A heart is drawn into the sand at the beach

Aussie James Weedon speaks about the honeymoon tragedy that claimed his wife

It’s an unimaginable tragedy – a Melbourne nurse killed on her honeymoon. James Weedon speaks about the moment that changed his life forever.

Australians James Weedon and Katie Hirth were on their honeymoon in Vietnam last month when a truck hit the scooter she was riding on, killing her instantly.

James Weedon talks about the death of his wife, Katie Hirth, on their honeymoon. Picture: Mitch Bear


Speaking to the Geelong Advertiser, a grief-stricken James tells how Katie, a 26-year-old nurse, had only hours earlier sent a text to her family and friends at home to share her excitement about the scooter tour.

“Gotta go, going on the scooter tour. See ya” she wrote.

Their one month South-East Asian backpacking honeymoon was to include Vietnam, Cambodia, Thailand and Singapore.

They only made it to central Vietnam.

Aussie killed in tragic honeymoon accident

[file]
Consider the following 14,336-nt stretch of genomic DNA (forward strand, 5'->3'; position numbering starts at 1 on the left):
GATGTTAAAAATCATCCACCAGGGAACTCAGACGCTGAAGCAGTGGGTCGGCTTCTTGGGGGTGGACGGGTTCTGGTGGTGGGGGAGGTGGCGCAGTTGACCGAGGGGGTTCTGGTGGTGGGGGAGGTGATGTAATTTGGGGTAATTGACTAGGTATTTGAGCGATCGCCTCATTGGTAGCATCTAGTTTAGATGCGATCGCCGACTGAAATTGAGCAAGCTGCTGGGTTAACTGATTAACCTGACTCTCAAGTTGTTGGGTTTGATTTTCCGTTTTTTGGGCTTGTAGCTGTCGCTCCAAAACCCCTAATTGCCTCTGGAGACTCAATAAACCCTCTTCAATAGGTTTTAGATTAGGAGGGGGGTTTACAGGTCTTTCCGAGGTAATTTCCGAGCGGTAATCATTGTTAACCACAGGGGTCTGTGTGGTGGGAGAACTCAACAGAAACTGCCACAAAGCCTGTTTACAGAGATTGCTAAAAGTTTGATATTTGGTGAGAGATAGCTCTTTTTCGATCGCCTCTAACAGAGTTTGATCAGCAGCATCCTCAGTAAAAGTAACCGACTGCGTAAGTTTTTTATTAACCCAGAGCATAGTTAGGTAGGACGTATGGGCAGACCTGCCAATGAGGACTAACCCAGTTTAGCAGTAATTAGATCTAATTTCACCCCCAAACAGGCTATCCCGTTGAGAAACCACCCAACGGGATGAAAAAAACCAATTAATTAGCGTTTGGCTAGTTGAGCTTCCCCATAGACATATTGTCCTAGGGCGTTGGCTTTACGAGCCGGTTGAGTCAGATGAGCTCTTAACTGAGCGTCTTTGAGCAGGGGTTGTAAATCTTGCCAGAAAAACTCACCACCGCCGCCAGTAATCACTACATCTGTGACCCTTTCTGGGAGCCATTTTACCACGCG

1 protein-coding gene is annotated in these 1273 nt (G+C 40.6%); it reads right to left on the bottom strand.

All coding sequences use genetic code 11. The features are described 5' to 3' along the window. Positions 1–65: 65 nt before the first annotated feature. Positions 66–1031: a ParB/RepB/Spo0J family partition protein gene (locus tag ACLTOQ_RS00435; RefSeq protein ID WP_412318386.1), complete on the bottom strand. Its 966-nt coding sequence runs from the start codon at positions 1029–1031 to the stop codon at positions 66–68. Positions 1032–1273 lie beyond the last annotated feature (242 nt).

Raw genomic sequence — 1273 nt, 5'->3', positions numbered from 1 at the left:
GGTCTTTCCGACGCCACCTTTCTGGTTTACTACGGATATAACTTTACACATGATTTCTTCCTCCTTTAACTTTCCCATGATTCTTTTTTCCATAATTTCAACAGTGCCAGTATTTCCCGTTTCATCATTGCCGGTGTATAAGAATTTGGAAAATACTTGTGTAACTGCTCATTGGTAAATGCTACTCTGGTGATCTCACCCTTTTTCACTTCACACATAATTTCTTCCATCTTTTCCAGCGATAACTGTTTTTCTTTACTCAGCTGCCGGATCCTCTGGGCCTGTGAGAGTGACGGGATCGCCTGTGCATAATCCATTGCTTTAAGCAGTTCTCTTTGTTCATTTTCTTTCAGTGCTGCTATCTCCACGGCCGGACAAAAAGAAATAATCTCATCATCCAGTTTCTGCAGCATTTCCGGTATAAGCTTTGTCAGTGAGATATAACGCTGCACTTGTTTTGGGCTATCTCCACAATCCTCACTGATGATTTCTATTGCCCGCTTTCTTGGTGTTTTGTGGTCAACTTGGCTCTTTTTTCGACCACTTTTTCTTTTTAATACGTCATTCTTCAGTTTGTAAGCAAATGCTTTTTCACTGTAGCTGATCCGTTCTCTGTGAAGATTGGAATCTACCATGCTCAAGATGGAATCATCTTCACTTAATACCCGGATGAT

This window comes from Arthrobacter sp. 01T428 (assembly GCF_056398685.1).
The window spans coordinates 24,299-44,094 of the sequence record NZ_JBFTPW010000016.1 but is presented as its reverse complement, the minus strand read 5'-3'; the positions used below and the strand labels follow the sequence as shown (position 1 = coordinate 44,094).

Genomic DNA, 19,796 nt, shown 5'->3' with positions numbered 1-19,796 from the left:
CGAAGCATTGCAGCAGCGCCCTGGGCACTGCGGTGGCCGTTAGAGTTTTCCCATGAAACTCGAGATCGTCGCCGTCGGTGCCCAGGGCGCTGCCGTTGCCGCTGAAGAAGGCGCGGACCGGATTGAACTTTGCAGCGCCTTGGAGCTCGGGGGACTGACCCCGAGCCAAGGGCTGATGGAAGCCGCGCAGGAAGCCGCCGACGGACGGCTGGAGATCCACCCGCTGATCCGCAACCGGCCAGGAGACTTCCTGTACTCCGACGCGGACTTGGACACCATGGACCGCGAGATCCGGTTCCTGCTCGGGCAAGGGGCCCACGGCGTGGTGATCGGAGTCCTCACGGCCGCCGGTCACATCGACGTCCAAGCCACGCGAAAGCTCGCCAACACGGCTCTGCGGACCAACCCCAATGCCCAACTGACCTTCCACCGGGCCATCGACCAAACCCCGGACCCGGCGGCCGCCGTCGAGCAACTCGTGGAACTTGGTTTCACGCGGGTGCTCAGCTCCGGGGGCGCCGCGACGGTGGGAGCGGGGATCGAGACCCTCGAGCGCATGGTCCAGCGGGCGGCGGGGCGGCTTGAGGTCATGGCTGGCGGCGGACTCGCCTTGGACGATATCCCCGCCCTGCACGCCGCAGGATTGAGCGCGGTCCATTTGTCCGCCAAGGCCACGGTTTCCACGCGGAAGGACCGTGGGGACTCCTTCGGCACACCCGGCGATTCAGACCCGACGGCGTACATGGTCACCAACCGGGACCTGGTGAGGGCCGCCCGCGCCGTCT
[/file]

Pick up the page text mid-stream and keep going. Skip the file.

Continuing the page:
James met Katie, the down-to-earth farm girl from Cressy, 140km west of Melbourne, through mutual friends in 2004.

It wasn’t until two years later that the pair reconnected and love blossomed.

The couple did everything together — be it a dinner date in a nice restaurant or camping in the middle of the bush with no toilet.

James insists he is not angry explaining that it came down to timing.

“I don’t blame anyone; it was purely timing,” he says.

“It could have happened on the highway here. I take some comfort in knowing it happened when she was on an absolute high, rather than if it was six months ago driving to Melbourne on any normal day.”

To honour Katie, James has organised to donate money raised from family and friends to Geelong Animal Rescue, a cause close to Katie’s heart.

So gratified by the kindness he experienced from the staff at the hotel in Vietnam, James plans to return on the first anniversary of Katie’s death and stay there with his family and close friends.

Katie has passed, but James wants to keep her memory alive by talking about her openly.

“That’s all we’ve done since she passed; we talk about her every day,” he says.

Posted inArticle, news.com.au